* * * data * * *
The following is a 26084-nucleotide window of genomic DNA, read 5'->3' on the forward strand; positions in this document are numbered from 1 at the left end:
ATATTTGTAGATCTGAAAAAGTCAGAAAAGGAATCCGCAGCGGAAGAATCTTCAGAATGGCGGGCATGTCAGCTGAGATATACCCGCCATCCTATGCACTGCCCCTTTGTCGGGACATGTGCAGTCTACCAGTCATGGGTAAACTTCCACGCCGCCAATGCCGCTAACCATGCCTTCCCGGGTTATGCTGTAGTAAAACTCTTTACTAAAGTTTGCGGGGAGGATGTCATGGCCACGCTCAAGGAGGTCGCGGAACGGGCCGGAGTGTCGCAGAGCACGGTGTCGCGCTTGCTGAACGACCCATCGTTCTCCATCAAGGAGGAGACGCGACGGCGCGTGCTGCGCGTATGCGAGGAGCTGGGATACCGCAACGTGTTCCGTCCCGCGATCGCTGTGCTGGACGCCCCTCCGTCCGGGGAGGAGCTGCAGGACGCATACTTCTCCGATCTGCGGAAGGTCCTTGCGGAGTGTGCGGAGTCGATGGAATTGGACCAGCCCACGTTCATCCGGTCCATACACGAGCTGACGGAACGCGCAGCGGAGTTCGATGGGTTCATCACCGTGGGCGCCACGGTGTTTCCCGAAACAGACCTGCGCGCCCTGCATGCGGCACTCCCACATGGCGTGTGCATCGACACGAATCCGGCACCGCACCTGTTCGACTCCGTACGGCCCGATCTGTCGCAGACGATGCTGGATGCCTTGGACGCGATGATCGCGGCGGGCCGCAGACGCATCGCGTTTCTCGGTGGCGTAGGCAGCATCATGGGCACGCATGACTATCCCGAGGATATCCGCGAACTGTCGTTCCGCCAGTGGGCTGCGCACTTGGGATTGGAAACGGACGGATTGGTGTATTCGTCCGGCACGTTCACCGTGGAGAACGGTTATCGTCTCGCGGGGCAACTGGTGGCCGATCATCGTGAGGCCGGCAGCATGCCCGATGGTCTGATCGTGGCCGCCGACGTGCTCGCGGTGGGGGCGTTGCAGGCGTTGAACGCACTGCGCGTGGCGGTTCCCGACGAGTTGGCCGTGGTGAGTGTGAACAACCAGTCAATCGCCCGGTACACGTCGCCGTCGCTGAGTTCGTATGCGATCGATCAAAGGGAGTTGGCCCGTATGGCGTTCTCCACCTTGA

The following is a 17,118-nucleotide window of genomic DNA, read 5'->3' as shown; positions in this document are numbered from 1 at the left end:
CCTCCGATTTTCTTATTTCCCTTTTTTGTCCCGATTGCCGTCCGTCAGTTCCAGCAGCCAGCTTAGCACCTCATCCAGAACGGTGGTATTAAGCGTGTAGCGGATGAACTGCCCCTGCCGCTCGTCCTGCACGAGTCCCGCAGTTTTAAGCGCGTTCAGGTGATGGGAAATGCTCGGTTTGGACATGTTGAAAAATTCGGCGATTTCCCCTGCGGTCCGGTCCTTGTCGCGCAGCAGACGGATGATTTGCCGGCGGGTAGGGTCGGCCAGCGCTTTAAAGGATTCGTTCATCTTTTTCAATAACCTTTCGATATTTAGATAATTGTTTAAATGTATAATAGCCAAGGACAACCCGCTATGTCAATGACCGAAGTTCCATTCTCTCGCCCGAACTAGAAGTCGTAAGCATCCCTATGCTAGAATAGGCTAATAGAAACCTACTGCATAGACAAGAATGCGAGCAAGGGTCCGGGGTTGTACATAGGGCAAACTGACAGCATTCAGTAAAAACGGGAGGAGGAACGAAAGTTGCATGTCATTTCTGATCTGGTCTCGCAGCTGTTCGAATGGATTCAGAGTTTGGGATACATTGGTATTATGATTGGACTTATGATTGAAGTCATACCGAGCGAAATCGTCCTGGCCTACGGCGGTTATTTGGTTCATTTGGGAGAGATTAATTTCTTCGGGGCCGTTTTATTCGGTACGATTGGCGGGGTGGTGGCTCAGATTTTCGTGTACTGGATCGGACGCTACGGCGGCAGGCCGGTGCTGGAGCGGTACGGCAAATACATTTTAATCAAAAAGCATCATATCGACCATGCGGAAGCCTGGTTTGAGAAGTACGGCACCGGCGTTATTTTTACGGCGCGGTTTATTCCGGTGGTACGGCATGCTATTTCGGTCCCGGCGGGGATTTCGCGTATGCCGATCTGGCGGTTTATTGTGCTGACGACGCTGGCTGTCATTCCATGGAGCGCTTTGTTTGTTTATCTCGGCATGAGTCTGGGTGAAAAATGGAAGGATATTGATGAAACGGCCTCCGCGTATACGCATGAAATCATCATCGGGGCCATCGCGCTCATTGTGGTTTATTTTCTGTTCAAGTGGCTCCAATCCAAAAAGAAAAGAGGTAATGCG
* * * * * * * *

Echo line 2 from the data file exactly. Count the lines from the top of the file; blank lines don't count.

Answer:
ATATTTGTAGATCTGAAAAAGTCAGAAAAGGAATCCGCAGCGGAAGAATCTTCAGAATGGCGGGCATGTCAGCTGAGATATACCCGCCATCCTATGCACTGCCCCTTTGTCGGGACATGTGCAGTCTACCAGTCATGGGTAAACTTCCACGCCGCCAATGCCGCTAACCATGCCTTCCCGGGTTATGCTGTAGTAAAACTCTTTACTAAAGTTTGCGGGGAGGATGTCATGGCCACGCTCAAGGAGGTCGCGGAACGGGCCGGAGTGTCGCAGAGCACGGTGTCGCGCTTGCTGAACGACCCATCGTTCTCCATCAAGGAGGAGACGCGACGGCGCGTGCTGCGCGTATGCGAGGAGCTGGGATACCGCAACGTGTTCCGTCCCGCGATCGCTGTGCTGGACGCCCCTCCGTCCGGGGAGGAGCTGCAGGACGCATACTTCTCCGATCTGCGGAAGGTCCTTGCGGAGTGTGCGGAGTCGATGGAATTGGACCAGCCCACGTTCATCCGGTCCATACACGAGCTGACGGAACGCGCAGCGGAGTTCGATGGGTTCATCACCGTGGGCGCCACGGTGTTTCCCGAAACAGACCTGCGCGCCCTGCATGCGGCACTCCCACATGGCGTGTGCATCGACACGAATCCGGCACCGCACCTGTTCGACTCCGTACGGCCCGATCTGTCGCAGACGATGCTGGATGCCTTGGACGCGATGATCGCGGCGGGCCGCAGACGCATCGCGTTTCTCGGTGGCGTAGGCAGCATCATGGGCACGCATGACTATCCCGAGGATATCCGCGAACTGTCGTTCCGCCAGTGGGCTGCGCACTTGGGATTGGAAACGGACGGATTGGTGTATTCGTCCGGCACGTTCACCGTGGAGAACGGTTATCGTCTCGCGGGGCAACTGGTGGCCGATCATCGTGAGGCCGGCAGCATGCCCGATGGTCTGATCGTGGCCGCCGACGTGCTCGCGGTGGGGGCGTTGCAGGCGTTGAACGCACTGCGCGTGGCGGTTCCCGACGAGTTGGCCGTGGTGAGTGTGAACAACCAGTCAATCGCCCGGTACACGTCGCCGTCGCTGAGTTCGTATGCGATCGATCAAAGGGAGTTGGCCCGTATGGCGTTCTCCACCTTGA